Quote from Martin
We don't consider maps necessary to our being able day-to-day to navigate in reality because we have internalized them and use them intuitively without realizing it.
Similarly, we have internalized "syllogistic" logic such that we use it in our day-to-day thinking when fully awake without realizing it.
Although one might argue that this is a chicken or egg conundrum, I think it's not and I have to disagree with this statement. A map is a two dimensional representation of a three dimensional environment. We navigate a 3D environment by noting markers and our subconscious forms connections between these. I recall conversations between an architect, a geologist and a botanist. The architect navigated by noticing buildings, the geologist by noticing rock formations, and the botanist by noticing plants. Each was oblivious to the markers of the others. None of these systems of markers have anything to do with internalizing a map as commonly defined; a map is constructed by visualizing the markers in space and transferring them to paper.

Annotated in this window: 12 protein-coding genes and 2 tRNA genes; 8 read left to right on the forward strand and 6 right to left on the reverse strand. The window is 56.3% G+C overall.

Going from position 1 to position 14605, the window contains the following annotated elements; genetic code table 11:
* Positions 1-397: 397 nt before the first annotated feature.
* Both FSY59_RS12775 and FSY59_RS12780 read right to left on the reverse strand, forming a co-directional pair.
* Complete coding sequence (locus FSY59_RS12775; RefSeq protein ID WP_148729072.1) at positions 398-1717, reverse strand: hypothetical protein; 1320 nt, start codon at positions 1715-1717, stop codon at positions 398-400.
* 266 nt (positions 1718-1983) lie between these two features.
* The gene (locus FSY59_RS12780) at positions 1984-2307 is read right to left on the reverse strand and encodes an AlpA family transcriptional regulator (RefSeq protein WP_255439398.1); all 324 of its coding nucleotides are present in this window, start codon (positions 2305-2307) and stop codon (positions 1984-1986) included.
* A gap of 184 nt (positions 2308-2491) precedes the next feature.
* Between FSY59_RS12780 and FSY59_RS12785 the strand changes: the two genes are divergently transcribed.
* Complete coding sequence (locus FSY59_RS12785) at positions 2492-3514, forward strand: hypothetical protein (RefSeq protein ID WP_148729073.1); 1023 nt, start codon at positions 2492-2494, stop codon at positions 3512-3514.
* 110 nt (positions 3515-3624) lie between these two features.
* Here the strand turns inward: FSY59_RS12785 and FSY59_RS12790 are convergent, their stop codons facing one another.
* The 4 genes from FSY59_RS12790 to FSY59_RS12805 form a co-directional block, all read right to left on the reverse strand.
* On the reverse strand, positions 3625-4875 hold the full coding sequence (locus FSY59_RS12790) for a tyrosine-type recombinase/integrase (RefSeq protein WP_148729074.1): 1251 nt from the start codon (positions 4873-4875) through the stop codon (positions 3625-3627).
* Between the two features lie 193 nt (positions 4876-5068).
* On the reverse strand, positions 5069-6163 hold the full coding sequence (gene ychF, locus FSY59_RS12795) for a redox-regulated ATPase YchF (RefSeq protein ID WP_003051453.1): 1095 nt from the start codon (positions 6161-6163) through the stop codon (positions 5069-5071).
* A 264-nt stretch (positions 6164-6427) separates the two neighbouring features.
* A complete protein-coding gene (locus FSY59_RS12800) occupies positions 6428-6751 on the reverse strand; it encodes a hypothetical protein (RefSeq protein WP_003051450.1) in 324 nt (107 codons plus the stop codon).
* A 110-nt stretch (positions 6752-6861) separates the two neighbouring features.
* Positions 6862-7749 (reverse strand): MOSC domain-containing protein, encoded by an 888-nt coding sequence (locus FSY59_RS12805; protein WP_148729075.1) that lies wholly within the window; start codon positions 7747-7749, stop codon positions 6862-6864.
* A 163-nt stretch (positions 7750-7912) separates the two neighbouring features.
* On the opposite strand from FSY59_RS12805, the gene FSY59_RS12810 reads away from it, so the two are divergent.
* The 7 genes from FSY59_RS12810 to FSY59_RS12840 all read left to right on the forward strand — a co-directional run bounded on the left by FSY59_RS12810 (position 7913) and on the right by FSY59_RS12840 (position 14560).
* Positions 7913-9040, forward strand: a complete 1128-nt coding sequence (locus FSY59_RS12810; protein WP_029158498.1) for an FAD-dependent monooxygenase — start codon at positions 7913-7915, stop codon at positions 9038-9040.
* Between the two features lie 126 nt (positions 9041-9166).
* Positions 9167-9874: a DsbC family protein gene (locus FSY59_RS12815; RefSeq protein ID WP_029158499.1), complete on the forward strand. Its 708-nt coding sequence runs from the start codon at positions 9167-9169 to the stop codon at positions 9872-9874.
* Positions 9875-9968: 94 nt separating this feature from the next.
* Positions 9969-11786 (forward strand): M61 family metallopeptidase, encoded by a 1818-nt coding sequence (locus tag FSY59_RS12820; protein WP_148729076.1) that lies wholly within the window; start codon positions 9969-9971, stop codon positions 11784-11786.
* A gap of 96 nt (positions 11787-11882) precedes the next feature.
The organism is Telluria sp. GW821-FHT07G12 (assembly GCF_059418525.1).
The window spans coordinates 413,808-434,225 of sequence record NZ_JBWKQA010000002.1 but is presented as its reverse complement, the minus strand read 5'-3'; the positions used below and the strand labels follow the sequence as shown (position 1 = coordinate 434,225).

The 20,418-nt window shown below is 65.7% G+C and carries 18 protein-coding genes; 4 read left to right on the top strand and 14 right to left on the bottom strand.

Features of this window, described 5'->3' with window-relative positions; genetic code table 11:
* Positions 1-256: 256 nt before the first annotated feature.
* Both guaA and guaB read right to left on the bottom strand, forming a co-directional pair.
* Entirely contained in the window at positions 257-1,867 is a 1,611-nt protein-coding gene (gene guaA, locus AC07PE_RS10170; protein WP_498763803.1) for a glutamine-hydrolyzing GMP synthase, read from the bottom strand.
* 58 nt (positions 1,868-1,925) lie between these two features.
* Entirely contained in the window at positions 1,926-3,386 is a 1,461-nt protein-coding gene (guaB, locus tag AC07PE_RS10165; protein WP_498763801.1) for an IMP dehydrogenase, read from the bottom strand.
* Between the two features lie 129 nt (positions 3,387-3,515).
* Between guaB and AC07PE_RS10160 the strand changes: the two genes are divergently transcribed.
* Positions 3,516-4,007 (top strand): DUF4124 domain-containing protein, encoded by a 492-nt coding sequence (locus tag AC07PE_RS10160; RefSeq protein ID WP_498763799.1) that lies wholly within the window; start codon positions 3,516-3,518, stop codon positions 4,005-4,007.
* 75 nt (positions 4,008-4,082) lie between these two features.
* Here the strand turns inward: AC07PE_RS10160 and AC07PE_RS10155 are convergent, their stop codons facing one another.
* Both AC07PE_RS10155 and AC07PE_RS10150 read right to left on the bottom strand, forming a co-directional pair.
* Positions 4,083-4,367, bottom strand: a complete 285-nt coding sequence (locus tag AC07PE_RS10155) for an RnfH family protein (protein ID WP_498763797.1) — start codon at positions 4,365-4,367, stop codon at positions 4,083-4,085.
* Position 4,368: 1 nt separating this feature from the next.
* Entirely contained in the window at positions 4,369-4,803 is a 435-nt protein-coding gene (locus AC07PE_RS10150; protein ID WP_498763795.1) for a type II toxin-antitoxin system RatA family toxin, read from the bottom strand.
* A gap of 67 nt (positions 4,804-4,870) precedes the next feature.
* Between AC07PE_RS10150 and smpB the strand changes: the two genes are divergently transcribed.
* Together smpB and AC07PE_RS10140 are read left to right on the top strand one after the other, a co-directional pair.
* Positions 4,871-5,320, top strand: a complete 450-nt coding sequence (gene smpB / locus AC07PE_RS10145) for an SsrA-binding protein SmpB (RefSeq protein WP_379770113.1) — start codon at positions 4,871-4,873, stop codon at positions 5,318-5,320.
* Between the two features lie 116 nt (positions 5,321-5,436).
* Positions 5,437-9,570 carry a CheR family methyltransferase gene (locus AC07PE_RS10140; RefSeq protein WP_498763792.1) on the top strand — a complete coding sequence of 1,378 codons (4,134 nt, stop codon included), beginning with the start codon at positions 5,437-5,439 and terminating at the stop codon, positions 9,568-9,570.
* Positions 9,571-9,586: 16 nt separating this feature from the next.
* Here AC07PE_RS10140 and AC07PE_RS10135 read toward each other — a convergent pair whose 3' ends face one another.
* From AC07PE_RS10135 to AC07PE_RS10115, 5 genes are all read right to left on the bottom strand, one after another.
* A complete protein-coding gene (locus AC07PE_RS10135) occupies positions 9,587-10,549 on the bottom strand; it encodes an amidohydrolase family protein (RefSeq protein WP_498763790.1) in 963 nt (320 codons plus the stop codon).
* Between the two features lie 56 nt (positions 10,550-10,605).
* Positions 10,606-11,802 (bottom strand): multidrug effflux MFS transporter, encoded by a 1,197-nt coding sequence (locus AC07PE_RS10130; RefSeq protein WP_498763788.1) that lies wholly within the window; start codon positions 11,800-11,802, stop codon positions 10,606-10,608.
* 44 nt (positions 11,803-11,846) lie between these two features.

Similarly, I see syllogistic logic as an attempt to represent ways of thinking, not as the way in which we think. Some of the greatest technical and creative innovations have occurred after a person has put aside a problem and allowed it to "bubble" in the subconscious mind. To say that this person is subconsciously performing syllogistic logic is such a stretch as to be ridiculous, in my opinion.
Thinking that a map precedes navigation or that syllogistic logic precedes thinking is similar to thinking that mathematics preceded matter. All of these are tools to try to help us understand the world.
Having said all of that, I do agree that we can and do internalize maps and/or logic and/or mathematics. But these are just instances of using the tools provided, and people use them to greater or lesser degrees depending on the way their minds work.